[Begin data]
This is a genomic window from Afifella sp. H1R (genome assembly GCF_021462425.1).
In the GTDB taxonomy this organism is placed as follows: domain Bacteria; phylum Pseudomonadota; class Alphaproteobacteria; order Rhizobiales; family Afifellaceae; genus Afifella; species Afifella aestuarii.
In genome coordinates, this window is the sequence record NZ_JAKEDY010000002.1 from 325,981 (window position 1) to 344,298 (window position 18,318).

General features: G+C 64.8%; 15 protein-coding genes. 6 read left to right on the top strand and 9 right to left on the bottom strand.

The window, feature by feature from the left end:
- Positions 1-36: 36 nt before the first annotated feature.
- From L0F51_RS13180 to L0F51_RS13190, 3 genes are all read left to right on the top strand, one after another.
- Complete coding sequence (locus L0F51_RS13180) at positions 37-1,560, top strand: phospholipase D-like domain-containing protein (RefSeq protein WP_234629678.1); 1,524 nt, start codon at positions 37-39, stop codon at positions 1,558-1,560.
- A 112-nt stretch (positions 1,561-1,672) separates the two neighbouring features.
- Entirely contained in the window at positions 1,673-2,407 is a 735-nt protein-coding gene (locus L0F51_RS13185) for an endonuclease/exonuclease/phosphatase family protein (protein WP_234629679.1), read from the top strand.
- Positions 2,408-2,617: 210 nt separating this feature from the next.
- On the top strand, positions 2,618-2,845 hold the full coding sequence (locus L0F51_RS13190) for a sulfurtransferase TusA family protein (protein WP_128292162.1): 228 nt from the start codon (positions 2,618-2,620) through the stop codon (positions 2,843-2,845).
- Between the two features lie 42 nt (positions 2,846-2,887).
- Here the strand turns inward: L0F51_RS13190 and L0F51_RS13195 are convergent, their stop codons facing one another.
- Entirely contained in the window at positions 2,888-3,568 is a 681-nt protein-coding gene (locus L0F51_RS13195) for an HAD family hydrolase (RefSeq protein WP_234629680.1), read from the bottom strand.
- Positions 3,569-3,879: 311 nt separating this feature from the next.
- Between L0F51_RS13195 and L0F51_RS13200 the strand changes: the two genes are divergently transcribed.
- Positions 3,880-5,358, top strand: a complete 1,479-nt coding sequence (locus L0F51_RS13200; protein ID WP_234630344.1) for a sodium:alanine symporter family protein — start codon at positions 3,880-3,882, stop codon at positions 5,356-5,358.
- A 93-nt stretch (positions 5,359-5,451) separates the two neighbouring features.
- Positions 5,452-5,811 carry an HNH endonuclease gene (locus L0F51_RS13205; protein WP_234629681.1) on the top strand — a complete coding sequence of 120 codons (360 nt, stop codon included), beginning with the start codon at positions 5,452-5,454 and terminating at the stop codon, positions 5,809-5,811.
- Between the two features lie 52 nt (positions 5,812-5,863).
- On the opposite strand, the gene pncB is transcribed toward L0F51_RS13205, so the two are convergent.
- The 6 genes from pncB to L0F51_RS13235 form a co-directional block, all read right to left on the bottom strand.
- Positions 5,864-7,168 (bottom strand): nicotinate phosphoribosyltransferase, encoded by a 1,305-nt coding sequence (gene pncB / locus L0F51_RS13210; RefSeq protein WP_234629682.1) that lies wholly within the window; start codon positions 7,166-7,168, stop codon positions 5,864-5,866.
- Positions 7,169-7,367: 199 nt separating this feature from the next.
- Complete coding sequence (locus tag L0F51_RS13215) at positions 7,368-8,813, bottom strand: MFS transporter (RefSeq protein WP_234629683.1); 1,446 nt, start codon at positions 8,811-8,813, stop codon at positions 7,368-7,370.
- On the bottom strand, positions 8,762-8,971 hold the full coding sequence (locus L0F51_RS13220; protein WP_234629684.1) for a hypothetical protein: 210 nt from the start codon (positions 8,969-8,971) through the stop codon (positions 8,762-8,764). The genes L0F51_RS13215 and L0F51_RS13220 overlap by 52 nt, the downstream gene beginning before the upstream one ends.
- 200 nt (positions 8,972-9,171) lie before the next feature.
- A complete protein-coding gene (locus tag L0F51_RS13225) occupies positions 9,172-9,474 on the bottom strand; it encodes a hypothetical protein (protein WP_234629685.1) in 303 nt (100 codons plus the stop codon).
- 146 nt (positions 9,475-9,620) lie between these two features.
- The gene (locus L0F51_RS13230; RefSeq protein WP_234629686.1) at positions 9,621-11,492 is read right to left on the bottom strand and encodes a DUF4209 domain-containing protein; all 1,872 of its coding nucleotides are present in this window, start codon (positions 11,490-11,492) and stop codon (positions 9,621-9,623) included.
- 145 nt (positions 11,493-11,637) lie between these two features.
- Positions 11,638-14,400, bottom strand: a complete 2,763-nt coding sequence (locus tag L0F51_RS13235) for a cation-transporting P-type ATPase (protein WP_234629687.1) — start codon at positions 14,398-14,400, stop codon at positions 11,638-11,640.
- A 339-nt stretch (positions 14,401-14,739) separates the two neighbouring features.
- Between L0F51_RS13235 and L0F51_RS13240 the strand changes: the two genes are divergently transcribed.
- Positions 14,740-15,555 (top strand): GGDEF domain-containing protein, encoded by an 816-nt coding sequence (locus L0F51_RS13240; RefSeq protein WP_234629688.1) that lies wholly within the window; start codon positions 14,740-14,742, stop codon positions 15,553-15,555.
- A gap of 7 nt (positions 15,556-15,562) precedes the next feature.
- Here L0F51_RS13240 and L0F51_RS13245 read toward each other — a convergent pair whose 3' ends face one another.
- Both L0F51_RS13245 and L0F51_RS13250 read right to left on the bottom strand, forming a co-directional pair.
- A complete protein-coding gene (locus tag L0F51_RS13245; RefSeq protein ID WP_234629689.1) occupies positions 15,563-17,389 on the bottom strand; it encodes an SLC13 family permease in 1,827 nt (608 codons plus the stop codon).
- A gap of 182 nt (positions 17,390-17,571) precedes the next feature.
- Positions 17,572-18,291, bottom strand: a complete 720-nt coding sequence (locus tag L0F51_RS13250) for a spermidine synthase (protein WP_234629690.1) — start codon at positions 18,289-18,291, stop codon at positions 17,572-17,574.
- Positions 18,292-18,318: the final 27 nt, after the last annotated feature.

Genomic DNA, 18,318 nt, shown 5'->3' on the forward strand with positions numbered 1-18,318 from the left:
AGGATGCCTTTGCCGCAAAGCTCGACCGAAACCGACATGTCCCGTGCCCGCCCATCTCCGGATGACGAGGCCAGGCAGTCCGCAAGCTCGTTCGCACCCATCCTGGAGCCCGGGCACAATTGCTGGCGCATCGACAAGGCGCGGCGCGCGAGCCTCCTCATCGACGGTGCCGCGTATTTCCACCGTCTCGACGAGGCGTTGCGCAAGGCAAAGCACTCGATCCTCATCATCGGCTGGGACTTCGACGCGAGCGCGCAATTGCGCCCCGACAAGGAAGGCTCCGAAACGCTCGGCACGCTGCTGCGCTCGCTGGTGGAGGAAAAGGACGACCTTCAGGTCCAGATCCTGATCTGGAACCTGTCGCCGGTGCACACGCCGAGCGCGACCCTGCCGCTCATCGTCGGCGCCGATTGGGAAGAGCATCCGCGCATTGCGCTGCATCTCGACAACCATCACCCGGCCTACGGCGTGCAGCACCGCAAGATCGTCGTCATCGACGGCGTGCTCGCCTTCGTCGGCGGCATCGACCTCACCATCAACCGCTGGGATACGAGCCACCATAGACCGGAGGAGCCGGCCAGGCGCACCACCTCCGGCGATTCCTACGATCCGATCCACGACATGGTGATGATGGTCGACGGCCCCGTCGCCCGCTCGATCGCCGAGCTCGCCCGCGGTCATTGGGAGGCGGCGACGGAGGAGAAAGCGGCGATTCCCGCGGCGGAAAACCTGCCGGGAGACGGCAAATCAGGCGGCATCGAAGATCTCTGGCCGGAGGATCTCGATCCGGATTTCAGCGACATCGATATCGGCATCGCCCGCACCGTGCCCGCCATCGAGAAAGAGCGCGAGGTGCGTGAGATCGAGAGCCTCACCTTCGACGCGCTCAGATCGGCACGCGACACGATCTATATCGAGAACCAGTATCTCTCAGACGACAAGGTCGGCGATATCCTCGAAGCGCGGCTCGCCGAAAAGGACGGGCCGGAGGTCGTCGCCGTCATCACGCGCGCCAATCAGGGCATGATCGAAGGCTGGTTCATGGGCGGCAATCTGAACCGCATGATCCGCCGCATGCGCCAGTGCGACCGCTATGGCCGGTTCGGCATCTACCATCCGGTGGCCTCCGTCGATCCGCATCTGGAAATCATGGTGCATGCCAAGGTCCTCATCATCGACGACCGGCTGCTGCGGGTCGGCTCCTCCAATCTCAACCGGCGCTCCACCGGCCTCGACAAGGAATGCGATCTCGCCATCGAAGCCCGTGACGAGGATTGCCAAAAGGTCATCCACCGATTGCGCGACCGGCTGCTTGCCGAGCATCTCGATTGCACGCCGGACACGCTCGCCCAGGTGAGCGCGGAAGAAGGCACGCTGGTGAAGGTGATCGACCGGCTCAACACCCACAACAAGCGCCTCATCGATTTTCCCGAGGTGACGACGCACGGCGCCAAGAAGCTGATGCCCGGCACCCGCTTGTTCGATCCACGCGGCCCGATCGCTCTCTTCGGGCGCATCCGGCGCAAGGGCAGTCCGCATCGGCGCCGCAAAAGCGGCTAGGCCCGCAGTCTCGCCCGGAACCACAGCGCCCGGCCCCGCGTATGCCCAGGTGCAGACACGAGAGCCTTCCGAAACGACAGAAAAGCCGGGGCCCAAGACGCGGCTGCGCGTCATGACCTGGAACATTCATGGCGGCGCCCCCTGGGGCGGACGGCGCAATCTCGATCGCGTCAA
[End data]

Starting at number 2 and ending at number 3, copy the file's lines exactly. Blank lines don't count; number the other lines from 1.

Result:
In the GTDB taxonomy this organism is placed as follows: domain Bacteria; phylum Pseudomonadota; class Alphaproteobacteria; order Rhizobiales; family Afifellaceae; genus Afifella; species Afifella aestuarii.
In genome coordinates, this window is the sequence record NZ_JAKEDY010000002.1 from 325,981 (window position 1) to 344,298 (window position 18,318).